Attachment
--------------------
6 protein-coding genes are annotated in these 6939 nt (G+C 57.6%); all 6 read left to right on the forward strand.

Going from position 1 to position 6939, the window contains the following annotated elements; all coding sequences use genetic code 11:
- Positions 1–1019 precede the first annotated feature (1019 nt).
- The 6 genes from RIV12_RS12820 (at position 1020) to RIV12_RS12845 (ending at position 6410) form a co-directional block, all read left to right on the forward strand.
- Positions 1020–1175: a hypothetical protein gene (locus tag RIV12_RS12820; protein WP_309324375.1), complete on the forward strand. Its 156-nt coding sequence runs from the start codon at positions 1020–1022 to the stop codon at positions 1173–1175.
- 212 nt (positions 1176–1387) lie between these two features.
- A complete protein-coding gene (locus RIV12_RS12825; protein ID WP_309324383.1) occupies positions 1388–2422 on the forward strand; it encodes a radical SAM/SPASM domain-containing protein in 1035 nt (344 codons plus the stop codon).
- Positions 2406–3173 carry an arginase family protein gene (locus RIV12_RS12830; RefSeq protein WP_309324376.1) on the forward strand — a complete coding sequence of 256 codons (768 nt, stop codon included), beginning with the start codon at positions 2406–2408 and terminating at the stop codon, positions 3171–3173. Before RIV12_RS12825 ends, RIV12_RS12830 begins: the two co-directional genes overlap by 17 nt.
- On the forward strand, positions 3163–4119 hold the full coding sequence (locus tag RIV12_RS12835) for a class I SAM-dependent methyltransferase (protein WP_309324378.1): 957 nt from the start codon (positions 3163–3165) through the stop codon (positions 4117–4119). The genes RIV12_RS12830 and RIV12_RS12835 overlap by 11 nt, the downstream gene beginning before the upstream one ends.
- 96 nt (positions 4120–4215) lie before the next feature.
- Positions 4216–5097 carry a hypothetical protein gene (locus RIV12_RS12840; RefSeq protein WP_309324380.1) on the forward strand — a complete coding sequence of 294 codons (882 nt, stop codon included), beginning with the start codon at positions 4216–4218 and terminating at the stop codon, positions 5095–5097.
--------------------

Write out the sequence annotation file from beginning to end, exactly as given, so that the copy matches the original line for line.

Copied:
6 protein-coding genes are annotated in these 6939 nt (G+C 57.6%); all 6 read left to right on the forward strand.

Going from position 1 to position 6939, the window contains the following annotated elements; all coding sequences use genetic code 11:
- Positions 1–1019 precede the first annotated feature (1019 nt).
- The 6 genes from RIV12_RS12820 (at position 1020) to RIV12_RS12845 (ending at position 6410) form a co-directional block, all read left to right on the forward strand.
- Positions 1020–1175: a hypothetical protein gene (locus tag RIV12_RS12820; protein WP_309324375.1), complete on the forward strand. Its 156-nt coding sequence runs from the start codon at positions 1020–1022 to the stop codon at positions 1173–1175.
- 212 nt (positions 1176–1387) lie between these two features.
- A complete protein-coding gene (locus RIV12_RS12825; protein ID WP_309324383.1) occupies positions 1388–2422 on the forward strand; it encodes a radical SAM/SPASM domain-containing protein in 1035 nt (344 codons plus the stop codon).
- Positions 2406–3173 carry an arginase family protein gene (locus RIV12_RS12830; RefSeq protein WP_309324376.1) on the forward strand — a complete coding sequence of 256 codons (768 nt, stop codon included), beginning with the start codon at positions 2406–2408 and terminating at the stop codon, positions 3171–3173. Before RIV12_RS12825 ends, RIV12_RS12830 begins: the two co-directional genes overlap by 17 nt.
- On the forward strand, positions 3163–4119 hold the full coding sequence (locus tag RIV12_RS12835) for a class I SAM-dependent methyltransferase (protein WP_309324378.1): 957 nt from the start codon (positions 3163–3165) through the stop codon (positions 4117–4119). The genes RIV12_RS12830 and RIV12_RS12835 overlap by 11 nt, the downstream gene beginning before the upstream one ends.
- 96 nt (positions 4120–4215) lie before the next feature.
- Positions 4216–5097 carry a hypothetical protein gene (locus RIV12_RS12840; RefSeq protein WP_309324380.1) on the forward strand — a complete coding sequence of 294 codons (882 nt, stop codon included), beginning with the start codon at positions 4216–4218 and terminating at the stop codon, positions 5095–5097.